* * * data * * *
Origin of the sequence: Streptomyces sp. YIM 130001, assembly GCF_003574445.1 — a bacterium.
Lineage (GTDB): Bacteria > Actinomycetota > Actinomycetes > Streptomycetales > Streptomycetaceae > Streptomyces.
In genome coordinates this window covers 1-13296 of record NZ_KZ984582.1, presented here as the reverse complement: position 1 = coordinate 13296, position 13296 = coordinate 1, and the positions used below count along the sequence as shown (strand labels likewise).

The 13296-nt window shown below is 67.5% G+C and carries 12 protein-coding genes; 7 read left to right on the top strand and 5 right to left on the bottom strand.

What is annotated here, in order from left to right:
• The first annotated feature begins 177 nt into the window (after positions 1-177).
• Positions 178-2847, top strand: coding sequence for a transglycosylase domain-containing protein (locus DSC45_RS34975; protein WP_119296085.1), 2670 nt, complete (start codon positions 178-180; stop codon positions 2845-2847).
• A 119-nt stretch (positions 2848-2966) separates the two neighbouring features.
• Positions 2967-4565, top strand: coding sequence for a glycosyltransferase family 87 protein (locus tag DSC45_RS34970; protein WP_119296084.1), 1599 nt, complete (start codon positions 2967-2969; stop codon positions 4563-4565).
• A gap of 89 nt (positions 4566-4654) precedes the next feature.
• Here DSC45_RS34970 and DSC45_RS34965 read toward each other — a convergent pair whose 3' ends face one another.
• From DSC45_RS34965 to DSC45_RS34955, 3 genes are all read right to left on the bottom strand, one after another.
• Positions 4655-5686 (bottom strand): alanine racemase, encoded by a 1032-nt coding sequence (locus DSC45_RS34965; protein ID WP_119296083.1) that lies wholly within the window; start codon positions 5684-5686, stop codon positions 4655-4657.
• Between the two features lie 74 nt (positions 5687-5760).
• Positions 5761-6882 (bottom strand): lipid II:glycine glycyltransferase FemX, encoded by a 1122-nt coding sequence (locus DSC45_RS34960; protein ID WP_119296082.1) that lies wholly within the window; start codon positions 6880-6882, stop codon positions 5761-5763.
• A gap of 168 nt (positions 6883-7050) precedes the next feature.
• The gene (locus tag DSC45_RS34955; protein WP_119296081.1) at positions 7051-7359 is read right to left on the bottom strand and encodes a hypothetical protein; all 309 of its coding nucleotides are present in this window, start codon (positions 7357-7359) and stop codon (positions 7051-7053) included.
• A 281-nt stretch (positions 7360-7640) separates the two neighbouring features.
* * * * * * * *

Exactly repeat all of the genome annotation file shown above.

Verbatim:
Origin of the sequence: Streptomyces sp. YIM 130001, assembly GCF_003574445.1 — a bacterium.
Lineage (GTDB): Bacteria > Actinomycetota > Actinomycetes > Streptomycetales > Streptomycetaceae > Streptomyces.
In genome coordinates this window covers 1-13296 of record NZ_KZ984582.1, presented here as the reverse complement: position 1 = coordinate 13296, position 13296 = coordinate 1, and the positions used below count along the sequence as shown (strand labels likewise).

The 13296-nt window shown below is 67.5% G+C and carries 12 protein-coding genes; 7 read left to right on the top strand and 5 right to left on the bottom strand.

What is annotated here, in order from left to right:
• The first annotated feature begins 177 nt into the window (after positions 1-177).
• Positions 178-2847, top strand: coding sequence for a transglycosylase domain-containing protein (locus DSC45_RS34975; protein WP_119296085.1), 2670 nt, complete (start codon positions 178-180; stop codon positions 2845-2847).
• A 119-nt stretch (positions 2848-2966) separates the two neighbouring features.
• Positions 2967-4565, top strand: coding sequence for a glycosyltransferase family 87 protein (locus tag DSC45_RS34970; protein WP_119296084.1), 1599 nt, complete (start codon positions 2967-2969; stop codon positions 4563-4565).
• A gap of 89 nt (positions 4566-4654) precedes the next feature.
• Here DSC45_RS34970 and DSC45_RS34965 read toward each other — a convergent pair whose 3' ends face one another.
• From DSC45_RS34965 to DSC45_RS34955, 3 genes are all read right to left on the bottom strand, one after another.
• Positions 4655-5686 (bottom strand): alanine racemase, encoded by a 1032-nt coding sequence (locus DSC45_RS34965; protein ID WP_119296083.1) that lies wholly within the window; start codon positions 5684-5686, stop codon positions 4655-4657.
• Between the two features lie 74 nt (positions 5687-5760).
• Positions 5761-6882 (bottom strand): lipid II:glycine glycyltransferase FemX, encoded by a 1122-nt coding sequence (locus DSC45_RS34960; protein ID WP_119296082.1) that lies wholly within the window; start codon positions 6880-6882, stop codon positions 5761-5763.
• A gap of 168 nt (positions 6883-7050) precedes the next feature.
• The gene (locus tag DSC45_RS34955; protein WP_119296081.1) at positions 7051-7359 is read right to left on the bottom strand and encodes a hypothetical protein; all 309 of its coding nucleotides are present in this window, start codon (positions 7357-7359) and stop codon (positions 7051-7053) included.
• A 281-nt stretch (positions 7360-7640) separates the two neighbouring features.